• Learn advanced database concepts such as JOIN's and referential integrity
  • Learn how to define, manage and document a project
  • Learn how to import and convert data, including from external sources
  • Learn and practice team skills to interact and work with others
  • Practice testing and troubleshooting database programs to support a web app

Module Outline

The course is designed using eight basic modules. Each module includes multiple readings, including video and external sources. Many modules include one or two quizzes. The midterm and final modules require completion of a hands-on project, in lieu of a quiz or test. These may be group-based projects.

Every module includes hands-on coding. Software to be used includes Word, Excel, Visio, and Microsoft SQL Server Management Studio (SSMS). Optional software includes HeidiSQL and the MySQL database. A cloud database is provided for course work, and multiple public web projects are used for course projects.

Module Summary

  1. Introduction to Databases Basics and Project Planning
  2. Entity Analysis and Database Design; Gathering Requirements
  3. Maintaining Tables and Advanced Query Techniques (JOINS, Grouping)
  4. Creating, Executing and Testing Stored Procedures
  5. Small Web Support Project (Midterm)
  6. Exception Handling; Security Issues
  7. Advanced Table Design Topics
  8. Final Web Support Project

Supplemental Activities and Assignments

Most modules will include supplemental readings, hands-on skill instruction, and extra-credit assignments. While the primary course material is aimed at acquiring and practicing basic knowledge and skills, students may also be interested in related topics. For example, as students learn about creating stored procedures, they may also be interested in advanced topics such as writing functions and triggers.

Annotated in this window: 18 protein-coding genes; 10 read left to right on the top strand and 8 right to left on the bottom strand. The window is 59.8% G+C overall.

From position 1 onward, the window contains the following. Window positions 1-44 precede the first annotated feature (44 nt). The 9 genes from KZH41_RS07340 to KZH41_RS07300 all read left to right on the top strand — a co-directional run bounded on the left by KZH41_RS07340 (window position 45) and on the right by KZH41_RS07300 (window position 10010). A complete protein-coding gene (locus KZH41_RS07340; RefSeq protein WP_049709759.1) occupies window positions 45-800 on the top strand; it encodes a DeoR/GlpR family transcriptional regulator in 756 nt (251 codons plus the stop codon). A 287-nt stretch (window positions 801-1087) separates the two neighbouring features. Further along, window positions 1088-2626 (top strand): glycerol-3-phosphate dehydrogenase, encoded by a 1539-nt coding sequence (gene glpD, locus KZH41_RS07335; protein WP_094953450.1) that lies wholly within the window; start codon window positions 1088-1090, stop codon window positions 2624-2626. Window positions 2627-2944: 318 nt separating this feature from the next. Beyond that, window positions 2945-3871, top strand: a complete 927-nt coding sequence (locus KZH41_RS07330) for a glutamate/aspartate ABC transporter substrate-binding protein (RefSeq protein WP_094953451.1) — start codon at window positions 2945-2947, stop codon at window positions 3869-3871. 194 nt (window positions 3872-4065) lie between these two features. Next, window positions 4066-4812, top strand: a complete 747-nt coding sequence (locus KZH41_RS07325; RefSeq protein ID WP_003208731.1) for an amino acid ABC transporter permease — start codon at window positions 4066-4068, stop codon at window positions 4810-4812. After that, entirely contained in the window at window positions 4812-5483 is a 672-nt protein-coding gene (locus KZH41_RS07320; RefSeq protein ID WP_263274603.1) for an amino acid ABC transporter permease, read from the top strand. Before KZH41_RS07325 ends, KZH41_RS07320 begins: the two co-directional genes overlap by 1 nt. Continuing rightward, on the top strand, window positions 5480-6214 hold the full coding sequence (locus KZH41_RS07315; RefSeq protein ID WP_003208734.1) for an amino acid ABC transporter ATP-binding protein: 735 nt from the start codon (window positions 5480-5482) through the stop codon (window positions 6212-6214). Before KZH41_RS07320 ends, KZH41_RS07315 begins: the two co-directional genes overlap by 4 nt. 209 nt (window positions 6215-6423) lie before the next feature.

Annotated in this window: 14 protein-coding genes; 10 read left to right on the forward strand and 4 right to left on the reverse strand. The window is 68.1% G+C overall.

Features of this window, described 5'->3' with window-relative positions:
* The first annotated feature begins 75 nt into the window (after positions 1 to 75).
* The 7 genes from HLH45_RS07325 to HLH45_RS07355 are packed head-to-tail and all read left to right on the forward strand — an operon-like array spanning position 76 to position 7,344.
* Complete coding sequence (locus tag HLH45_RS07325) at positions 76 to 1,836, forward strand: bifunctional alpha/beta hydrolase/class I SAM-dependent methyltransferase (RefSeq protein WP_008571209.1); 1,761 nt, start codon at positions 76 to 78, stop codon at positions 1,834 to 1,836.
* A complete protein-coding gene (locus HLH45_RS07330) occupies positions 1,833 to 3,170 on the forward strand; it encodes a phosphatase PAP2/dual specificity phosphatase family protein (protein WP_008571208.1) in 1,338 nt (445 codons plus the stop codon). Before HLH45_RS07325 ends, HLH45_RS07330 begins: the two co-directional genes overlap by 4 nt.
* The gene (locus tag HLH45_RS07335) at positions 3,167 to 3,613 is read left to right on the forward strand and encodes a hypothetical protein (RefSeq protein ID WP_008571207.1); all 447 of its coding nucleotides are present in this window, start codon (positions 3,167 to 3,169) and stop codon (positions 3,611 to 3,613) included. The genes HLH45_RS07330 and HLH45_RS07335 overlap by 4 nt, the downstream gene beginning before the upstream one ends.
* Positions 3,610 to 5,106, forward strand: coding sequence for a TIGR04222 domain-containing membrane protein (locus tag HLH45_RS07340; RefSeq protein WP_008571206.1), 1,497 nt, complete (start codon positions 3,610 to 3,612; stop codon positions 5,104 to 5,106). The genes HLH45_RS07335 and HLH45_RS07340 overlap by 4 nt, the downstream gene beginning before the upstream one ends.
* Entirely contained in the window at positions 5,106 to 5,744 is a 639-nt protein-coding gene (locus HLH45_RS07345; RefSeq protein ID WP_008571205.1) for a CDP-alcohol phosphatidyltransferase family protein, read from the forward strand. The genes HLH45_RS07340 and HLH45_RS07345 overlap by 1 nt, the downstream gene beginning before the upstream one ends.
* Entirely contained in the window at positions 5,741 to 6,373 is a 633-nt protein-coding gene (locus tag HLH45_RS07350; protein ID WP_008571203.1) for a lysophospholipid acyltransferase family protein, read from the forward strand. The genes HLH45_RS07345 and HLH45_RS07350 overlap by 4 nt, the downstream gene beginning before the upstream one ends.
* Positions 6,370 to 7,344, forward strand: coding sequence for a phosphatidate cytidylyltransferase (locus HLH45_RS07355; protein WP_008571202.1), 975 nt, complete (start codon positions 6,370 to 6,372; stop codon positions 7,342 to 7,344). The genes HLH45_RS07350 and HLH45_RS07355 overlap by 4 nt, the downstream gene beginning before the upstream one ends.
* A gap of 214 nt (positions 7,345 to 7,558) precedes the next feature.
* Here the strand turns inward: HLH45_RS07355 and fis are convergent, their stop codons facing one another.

Student Expectations and Conduct

As an IT course, students are encouraged to working together on all assignments and projects. Understanding and practicing how to work in a team environment is critical to becoming an effective IT professional.

Some assignments may be group-based. As such, students are required to participate as part of a group, and not individually. Exceptions will not be given to work individually, except under very special circumstances.

More detailed student expectations are listed at Getting Started

A Note on Successfully Completing This Course

As mentioned in the first section, this course is a mixture of learning about databases, and learning hands-on skills for database design, coding and analysis.

The beginning of the course includes a LOT of new concepts and terminology. The purpose is more than just memorizing facts about databases. Most concepts and terms will surface again and again as your learn various skills in the course. There are keywords listed for each module to help you keep track of them. However, you will be much more successful throughout the entire course if you study and make sure you grasp the concepts and keywords.

As the course progresses, the number of concepts and keywords decrease considerably. The focus of the course moves from learning to doing. There are still new concepts, but they mostly build on things you have already learned.

The primary skills taught for this course are data analysis, database design, and database coding. If you have not previously done any type of software coding, it might be a little intimidating. But the course intentionally takes a step-by-step approach to help ease students into learning those skills. And again, most of skills build up from basic concepts to more complicated topics.